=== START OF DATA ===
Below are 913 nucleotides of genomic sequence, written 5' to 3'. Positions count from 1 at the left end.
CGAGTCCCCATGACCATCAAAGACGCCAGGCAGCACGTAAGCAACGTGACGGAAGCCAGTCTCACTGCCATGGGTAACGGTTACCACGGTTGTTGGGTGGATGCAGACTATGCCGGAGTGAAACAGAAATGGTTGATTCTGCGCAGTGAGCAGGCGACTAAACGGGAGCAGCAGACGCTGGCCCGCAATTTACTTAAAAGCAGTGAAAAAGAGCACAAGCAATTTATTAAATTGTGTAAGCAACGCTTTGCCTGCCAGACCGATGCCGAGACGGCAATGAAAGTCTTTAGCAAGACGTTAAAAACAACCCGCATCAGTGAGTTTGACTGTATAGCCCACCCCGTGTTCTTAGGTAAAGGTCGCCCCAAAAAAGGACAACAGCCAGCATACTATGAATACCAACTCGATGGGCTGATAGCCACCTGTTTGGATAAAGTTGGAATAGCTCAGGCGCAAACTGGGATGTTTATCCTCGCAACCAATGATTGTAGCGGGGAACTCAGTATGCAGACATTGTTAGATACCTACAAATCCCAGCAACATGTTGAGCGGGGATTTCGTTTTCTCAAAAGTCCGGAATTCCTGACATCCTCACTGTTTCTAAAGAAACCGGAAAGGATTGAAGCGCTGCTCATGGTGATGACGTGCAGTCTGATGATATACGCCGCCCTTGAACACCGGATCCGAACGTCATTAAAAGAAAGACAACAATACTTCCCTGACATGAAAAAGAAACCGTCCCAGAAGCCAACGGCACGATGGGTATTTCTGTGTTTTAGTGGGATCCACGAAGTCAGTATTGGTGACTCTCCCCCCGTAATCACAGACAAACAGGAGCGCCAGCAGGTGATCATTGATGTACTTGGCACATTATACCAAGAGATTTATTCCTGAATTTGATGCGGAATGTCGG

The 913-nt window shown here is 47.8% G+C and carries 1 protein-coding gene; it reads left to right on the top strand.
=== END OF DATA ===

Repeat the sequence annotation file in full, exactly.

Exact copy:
Below are 913 nucleotides of genomic sequence, written 5' to 3'. Positions count from 1 at the left end.
CGAGTCCCCATGACCATCAAAGACGCCAGGCAGCACGTAAGCAACGTGACGGAAGCCAGTCTCACTGCCATGGGTAACGGTTACCACGGTTGTTGGGTGGATGCAGACTATGCCGGAGTGAAACAGAAATGGTTGATTCTGCGCAGTGAGCAGGCGACTAAACGGGAGCAGCAGACGCTGGCCCGCAATTTACTTAAAAGCAGTGAAAAAGAGCACAAGCAATTTATTAAATTGTGTAAGCAACGCTTTGCCTGCCAGACCGATGCCGAGACGGCAATGAAAGTCTTTAGCAAGACGTTAAAAACAACCCGCATCAGTGAGTTTGACTGTATAGCCCACCCCGTGTTCTTAGGTAAAGGTCGCCCCAAAAAAGGACAACAGCCAGCATACTATGAATACCAACTCGATGGGCTGATAGCCACCTGTTTGGATAAAGTTGGAATAGCTCAGGCGCAAACTGGGATGTTTATCCTCGCAACCAATGATTGTAGCGGGGAACTCAGTATGCAGACATTGTTAGATACCTACAAATCCCAGCAACATGTTGAGCGGGGATTTCGTTTTCTCAAAAGTCCGGAATTCCTGACATCCTCACTGTTTCTAAAGAAACCGGAAAGGATTGAAGCGCTGCTCATGGTGATGACGTGCAGTCTGATGATATACGCCGCCCTTGAACACCGGATCCGAACGTCATTAAAAGAAAGACAACAATACTTCCCTGACATGAAAAAGAAACCGTCCCAGAAGCCAACGGCACGATGGGTATTTCTGTGTTTTAGTGGGATCCACGAAGTCAGTATTGGTGACTCTCCCCCCGTAATCACAGACAAACAGGAGCGCCAGCAGGTGATCATTGATGTACTTGGCACATTATACCAAGAGATTTATTCCTGAATTTGATGCGGAATGTCGG

The 913-nt window shown here is 47.8% G+C and carries 1 protein-coding gene; it reads left to right on the top strand.